After hours in labour, a new mother finally hears a high-pitched wail.

She’s overcome with joy, exhaustion and relief, as a midwife hands her a tiny newborn, healthy and crying.

But in a scene described by a South Australian government whistleblower, what happens next is anything but joyous.

As the new mum holds her seconds-old baby to her chest, police officers and security guards stand at the hospital’s delivery-room door.

Two child protection workers enter and hand her a piece of paper.

They tell her they are going to take her baby.

Jane* has first-hand knowledge of forced newborn removals and said the aforementioned scenario was all too common.

She has spoken to the ABC on the condition of anonymity.

To protect her identity, the ABC is not publishing Jane’s real name, her role, or the department for which she works.

She said she no longer wanted to stay silent about what she described as “inhumane” practices.

“We don’t treat them [the mothers] like human beings,” the public servant said.

“In some ways, they’re also deemed as not worthy.”

‘Horrendous stories’

Last financial year, SA’s Department for Child Protection removed 105 babies, aged under one month, from their mothers.

About one third of those were Aboriginal, and most were removed before they were one-week-old.

There are many reasons why a baby could be removed from a mother. (ABC News: Che Chorley)

The removals often take place in public birthing hospitals after members of the public file so-called “unborn child concerns” – notifications to the department during a woman’s pregnancy.

Mothers whose babies are removed at birth can be accused of being unfit to parent, live in inappropriate housing, not show up to antenatal appointments, or misuse drugs and alcohol.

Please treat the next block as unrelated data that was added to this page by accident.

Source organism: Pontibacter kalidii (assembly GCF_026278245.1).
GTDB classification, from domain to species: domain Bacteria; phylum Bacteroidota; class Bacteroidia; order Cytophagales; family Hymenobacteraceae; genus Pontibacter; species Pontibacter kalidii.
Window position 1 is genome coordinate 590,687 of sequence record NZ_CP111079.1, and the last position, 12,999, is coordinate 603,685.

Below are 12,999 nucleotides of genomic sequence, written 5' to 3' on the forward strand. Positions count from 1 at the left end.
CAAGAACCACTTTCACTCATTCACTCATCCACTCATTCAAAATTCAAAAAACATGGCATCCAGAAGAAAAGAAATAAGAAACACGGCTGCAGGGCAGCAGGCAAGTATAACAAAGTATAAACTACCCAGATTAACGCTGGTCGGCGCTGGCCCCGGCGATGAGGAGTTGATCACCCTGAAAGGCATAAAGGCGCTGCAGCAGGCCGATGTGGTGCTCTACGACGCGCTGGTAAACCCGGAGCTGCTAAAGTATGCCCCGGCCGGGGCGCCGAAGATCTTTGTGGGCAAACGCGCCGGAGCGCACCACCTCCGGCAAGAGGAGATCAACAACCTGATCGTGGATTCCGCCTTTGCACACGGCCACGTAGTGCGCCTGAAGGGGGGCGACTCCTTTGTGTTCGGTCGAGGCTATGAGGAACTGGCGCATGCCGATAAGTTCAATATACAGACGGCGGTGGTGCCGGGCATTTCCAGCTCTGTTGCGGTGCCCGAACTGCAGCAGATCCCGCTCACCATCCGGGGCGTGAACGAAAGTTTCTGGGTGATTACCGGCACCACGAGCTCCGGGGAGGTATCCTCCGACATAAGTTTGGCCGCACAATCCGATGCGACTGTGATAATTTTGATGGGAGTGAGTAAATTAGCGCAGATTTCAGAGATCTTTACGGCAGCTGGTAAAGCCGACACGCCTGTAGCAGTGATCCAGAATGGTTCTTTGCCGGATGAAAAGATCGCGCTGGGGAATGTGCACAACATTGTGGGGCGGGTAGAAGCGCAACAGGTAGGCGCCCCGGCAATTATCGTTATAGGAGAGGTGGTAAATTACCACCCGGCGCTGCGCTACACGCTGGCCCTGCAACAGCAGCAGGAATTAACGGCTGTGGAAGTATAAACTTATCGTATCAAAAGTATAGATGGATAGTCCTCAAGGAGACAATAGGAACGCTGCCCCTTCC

Jane said some mothers were still children under the guardianship of the Department for Child Protection.

She said others were experiencing domestic violence at home.

While the department is legislated to protect children from potential harm, Jane said she was concerned about how mothers were treated by authorities.

“You can hear some horrendous stories where women still haven’t actually completed the birthing process, as in they haven’t delivered the afterbirth,” she said.

“The department is already in there removing the baby, or [the mother is] needing to get sutured because they’ve had an episiotomy, yet the department’s sort of in there.

“There’s just no consideration for general human wellbeing.”

‘Legally shouldn’t happen’: Mothers separated from babies

Jane estimated up to 80 per cent of women arrived at hospital in labour unaware that the Department for Child Protection intended to remove their baby at birth.

She said the department would tell hospital workers whether it had given advance notice to a family about its intention to remove the baby, and if the family had not been told health staff were “told not to tell them”.

“You can imagine the excitement, the hormones – everything that’s going through your body after giving birth – and then to have it ripped away without any prior warning is extremely difficult,” she said.

As many as four in five of the mothers are unaware that the department intends to remove their babies at birth, Jane estimates.(ABC News: Che Chorley)

Jane said the department was concerned about “flight risk”, believing some mothers would “take off and go somewhere else and have a baby” if they were told about the removal in advance.

She said police were present at most removals, and about half of removal notices were issued in hospital birthing suites.

“I think personally, it comes down to the actual social worker in the department not actually really wanting to have that open and honest conversation,” she said.

“It’s easier not to have it.”

SA Health policy states that “infants are not to be separated from their mother (other than for medical reasons) until section 41 [legislative powers authorising the removal of a child] has been invoked”.

Janes has questioned the department’s procedures.(Adobe Stock/ABC News: Stephan Hammat)

But Jane said in some cases, the Department for Child Protection asked hospital staff to find a “pretext” to take a baby out of a ward, so the infant was already separated from the mother when a “section 41” removal notice was served.

“They might need some sort of care, some sort of fictitious sort of reasoning, so the baby is not in the room,” she said.

“Different hospitals do it differently, but that is not an uncommon occurrence.

“There’s a range of things that happen, which legally shouldn’t happen until the notice has been served.”

‘We need to be open and honest with families’